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Posted February 16, 2011
One perfect life ends, another begins
Author Jill Barnett is a master of the oddly disconcerting image-a bay whose crystalline water is "mythical, like a panoramic image from a Peter Jackson film," twinkling stars above the Sierras that "flickered like distant, approaching headlights," a fifty-year-old man who's "the human equivalent of a tomcat," and an awful lot of handbags. (Okay, I'm not into handbag therapy, but that's just me.)Was this review helpful? Yes NoThank you for your feedback. Report this reviewThank you, this review has been flagged.
Mike and March build a perfect life, based on shared humor and love, in the first part of this novel. They take risks, create a business, and help their children grow. But March's "razor sharp internal clock" takes a beating in part two. Her feelings as the world falls apart are hauntingly evocative. Surrounded by love, sometimes she just wants to be alone to plan the "uncharted journey I faced."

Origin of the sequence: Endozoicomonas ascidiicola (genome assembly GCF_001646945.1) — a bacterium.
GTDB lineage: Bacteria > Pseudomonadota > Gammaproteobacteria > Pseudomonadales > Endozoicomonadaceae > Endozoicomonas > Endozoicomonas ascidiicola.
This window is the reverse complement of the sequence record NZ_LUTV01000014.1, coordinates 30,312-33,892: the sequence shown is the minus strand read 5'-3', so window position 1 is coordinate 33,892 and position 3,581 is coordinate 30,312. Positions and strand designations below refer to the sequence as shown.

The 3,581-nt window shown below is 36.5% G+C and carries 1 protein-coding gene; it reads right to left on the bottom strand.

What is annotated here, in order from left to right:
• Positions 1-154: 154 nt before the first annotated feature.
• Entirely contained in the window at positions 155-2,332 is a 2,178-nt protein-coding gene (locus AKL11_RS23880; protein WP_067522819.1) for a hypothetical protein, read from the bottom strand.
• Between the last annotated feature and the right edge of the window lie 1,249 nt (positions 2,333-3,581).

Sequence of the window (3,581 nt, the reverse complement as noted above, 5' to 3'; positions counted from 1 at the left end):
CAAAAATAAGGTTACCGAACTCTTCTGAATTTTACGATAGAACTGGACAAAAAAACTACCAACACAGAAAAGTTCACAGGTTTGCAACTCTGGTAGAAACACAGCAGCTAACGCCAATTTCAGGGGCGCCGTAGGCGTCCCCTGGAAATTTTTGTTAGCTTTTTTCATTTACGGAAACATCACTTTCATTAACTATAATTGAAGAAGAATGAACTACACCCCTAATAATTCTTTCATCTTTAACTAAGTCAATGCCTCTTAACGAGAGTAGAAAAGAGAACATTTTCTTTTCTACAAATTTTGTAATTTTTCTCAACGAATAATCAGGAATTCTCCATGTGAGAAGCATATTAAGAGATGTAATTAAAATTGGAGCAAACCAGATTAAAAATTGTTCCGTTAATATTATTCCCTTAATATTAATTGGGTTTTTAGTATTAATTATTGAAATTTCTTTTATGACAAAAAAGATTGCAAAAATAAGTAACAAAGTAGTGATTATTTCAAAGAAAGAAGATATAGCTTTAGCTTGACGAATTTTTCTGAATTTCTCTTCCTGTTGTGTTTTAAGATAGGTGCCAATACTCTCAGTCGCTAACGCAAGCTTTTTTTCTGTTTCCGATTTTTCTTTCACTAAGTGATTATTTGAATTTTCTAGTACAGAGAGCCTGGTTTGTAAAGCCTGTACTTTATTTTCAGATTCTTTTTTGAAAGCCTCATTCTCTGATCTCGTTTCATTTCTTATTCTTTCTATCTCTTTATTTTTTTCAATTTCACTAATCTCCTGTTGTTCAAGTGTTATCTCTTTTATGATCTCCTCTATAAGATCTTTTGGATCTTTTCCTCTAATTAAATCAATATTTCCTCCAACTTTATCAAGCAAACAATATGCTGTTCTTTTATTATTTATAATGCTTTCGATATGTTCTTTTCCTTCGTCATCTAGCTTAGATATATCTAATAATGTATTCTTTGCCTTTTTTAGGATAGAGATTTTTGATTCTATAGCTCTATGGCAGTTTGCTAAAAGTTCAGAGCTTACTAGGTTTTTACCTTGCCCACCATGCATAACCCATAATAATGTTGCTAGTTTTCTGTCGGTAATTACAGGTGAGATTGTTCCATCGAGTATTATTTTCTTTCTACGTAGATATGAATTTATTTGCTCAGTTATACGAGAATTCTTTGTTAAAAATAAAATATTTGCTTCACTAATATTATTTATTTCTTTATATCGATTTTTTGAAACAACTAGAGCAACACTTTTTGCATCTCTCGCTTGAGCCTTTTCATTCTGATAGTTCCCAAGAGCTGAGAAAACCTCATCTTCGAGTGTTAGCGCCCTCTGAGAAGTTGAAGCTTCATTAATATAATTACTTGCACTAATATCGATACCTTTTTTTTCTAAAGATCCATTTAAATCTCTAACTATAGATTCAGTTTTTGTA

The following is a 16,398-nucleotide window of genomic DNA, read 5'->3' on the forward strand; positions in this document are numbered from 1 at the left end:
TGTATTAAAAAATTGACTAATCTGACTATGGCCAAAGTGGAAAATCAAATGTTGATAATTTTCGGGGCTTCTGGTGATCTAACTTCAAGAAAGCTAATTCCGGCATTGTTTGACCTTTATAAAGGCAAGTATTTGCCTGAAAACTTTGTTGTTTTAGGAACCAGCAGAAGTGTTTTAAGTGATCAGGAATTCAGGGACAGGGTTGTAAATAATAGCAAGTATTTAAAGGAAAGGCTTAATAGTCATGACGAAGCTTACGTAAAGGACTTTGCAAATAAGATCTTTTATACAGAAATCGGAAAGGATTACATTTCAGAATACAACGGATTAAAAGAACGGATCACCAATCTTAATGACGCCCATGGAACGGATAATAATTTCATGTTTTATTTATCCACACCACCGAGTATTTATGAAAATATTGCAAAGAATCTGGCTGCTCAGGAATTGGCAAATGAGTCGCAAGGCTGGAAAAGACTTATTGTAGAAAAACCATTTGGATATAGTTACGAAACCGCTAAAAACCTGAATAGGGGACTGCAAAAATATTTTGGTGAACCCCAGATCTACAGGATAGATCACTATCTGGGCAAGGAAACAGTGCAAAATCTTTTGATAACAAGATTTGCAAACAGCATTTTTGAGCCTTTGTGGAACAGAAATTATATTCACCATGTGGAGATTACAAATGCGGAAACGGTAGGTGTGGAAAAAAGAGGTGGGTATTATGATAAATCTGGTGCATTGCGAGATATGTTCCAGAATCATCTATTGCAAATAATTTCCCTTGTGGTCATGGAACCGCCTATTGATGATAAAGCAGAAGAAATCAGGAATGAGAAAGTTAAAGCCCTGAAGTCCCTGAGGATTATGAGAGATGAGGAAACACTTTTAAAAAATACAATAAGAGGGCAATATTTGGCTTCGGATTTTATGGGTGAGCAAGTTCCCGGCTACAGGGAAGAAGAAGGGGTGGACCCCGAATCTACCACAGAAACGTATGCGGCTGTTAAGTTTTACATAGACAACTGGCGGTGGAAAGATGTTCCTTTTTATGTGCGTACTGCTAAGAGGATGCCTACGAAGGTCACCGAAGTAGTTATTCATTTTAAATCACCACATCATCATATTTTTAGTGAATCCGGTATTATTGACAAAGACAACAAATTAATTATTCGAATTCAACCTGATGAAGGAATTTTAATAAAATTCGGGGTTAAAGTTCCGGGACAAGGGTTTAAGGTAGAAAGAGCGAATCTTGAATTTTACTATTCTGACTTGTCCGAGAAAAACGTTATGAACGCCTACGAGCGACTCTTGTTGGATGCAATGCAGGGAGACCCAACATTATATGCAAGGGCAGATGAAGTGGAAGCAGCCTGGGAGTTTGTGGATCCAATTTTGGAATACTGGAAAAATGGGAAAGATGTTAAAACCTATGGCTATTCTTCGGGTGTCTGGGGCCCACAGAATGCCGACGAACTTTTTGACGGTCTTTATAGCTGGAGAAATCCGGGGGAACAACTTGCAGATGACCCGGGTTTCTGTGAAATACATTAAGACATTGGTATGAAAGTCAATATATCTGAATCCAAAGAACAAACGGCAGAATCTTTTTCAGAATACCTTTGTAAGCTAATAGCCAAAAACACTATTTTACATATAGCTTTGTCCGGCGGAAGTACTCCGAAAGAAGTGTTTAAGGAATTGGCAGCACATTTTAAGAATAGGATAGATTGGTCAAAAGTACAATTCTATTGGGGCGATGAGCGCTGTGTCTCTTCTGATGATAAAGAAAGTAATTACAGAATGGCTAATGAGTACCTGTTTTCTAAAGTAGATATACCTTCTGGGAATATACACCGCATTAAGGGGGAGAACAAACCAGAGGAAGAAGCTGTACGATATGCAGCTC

The Cantrell family may seem to have it all, but their lives are filled with the same problems every family faces, sibling rivalries, the longing for a child, rebellious teenagers, misunderstandings, and the loneliness of an empty bed. Characters come to vivid life through the natural cadence and humor of excellent dialog, but deep back-stories filled with telling details do slow the story down. Sometimes I just wanted to skip ahead and see the future instead of another character's past.
The people in Bridge to Happiness are fun the spend time with on a long evening. They're realistic, wounded and wise as they bridge that time between past joys and future uncertainties. And they offer hopeful suggestions and wise direction to all who share that journey with them. The past is a part of ourselves and our self image, but it doesn't define us, no matter how well-loved. And stepping into the future is a risk worth taking.
Disclosure: I got this book from Bellebooks and Belle Bridge Books in exchange for an honest review
Posted February 28, 2011
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